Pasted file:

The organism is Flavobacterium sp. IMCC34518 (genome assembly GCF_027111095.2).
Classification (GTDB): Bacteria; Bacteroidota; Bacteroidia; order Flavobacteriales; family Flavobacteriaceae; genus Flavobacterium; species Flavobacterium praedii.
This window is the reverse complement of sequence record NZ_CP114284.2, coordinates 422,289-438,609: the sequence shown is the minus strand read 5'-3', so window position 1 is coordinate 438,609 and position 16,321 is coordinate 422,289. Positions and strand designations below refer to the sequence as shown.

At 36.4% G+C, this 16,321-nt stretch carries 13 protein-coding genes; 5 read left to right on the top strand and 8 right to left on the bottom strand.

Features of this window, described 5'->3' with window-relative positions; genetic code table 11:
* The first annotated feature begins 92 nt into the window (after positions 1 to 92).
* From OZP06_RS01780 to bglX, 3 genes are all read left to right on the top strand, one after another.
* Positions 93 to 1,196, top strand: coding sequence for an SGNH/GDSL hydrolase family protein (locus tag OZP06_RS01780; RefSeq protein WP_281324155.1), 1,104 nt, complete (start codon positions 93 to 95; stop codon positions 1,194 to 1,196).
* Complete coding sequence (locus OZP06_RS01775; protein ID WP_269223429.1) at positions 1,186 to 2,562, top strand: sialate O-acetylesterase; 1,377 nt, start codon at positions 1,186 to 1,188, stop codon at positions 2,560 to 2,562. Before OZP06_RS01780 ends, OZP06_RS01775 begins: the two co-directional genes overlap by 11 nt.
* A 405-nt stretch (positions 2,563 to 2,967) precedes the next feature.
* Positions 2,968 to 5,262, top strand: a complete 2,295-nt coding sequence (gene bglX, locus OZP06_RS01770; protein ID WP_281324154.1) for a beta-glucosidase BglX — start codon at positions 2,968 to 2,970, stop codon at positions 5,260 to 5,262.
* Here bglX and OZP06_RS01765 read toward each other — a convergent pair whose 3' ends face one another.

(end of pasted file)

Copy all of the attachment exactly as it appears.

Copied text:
The organism is Flavobacterium sp. IMCC34518 (genome assembly GCF_027111095.2).
Classification (GTDB): Bacteria; Bacteroidota; Bacteroidia; order Flavobacteriales; family Flavobacteriaceae; genus Flavobacterium; species Flavobacterium praedii.
This window is the reverse complement of sequence record NZ_CP114284.2, coordinates 422,289-438,609: the sequence shown is the minus strand read 5'-3', so window position 1 is coordinate 438,609 and position 16,321 is coordinate 422,289. Positions and strand designations below refer to the sequence as shown.

At 36.4% G+C, this 16,321-nt stretch carries 13 protein-coding genes; 5 read left to right on the top strand and 8 right to left on the bottom strand.

Features of this window, described 5'->3' with window-relative positions; genetic code table 11:
* The first annotated feature begins 92 nt into the window (after positions 1 to 92).
* From OZP06_RS01780 to bglX, 3 genes are all read left to right on the top strand, one after another.
* Positions 93 to 1,196, top strand: coding sequence for an SGNH/GDSL hydrolase family protein (locus tag OZP06_RS01780; RefSeq protein WP_281324155.1), 1,104 nt, complete (start codon positions 93 to 95; stop codon positions 1,194 to 1,196).
* Complete coding sequence (locus OZP06_RS01775; protein ID WP_269223429.1) at positions 1,186 to 2,562, top strand: sialate O-acetylesterase; 1,377 nt, start codon at positions 1,186 to 1,188, stop codon at positions 2,560 to 2,562. Before OZP06_RS01780 ends, OZP06_RS01775 begins: the two co-directional genes overlap by 11 nt.
* A 405-nt stretch (positions 2,563 to 2,967) precedes the next feature.
* Positions 2,968 to 5,262, top strand: a complete 2,295-nt coding sequence (gene bglX, locus OZP06_RS01770; protein ID WP_281324154.1) for a beta-glucosidase BglX — start codon at positions 2,968 to 2,970, stop codon at positions 5,260 to 5,262.
* Here bglX and OZP06_RS01765 read toward each other — a convergent pair whose 3' ends face one another.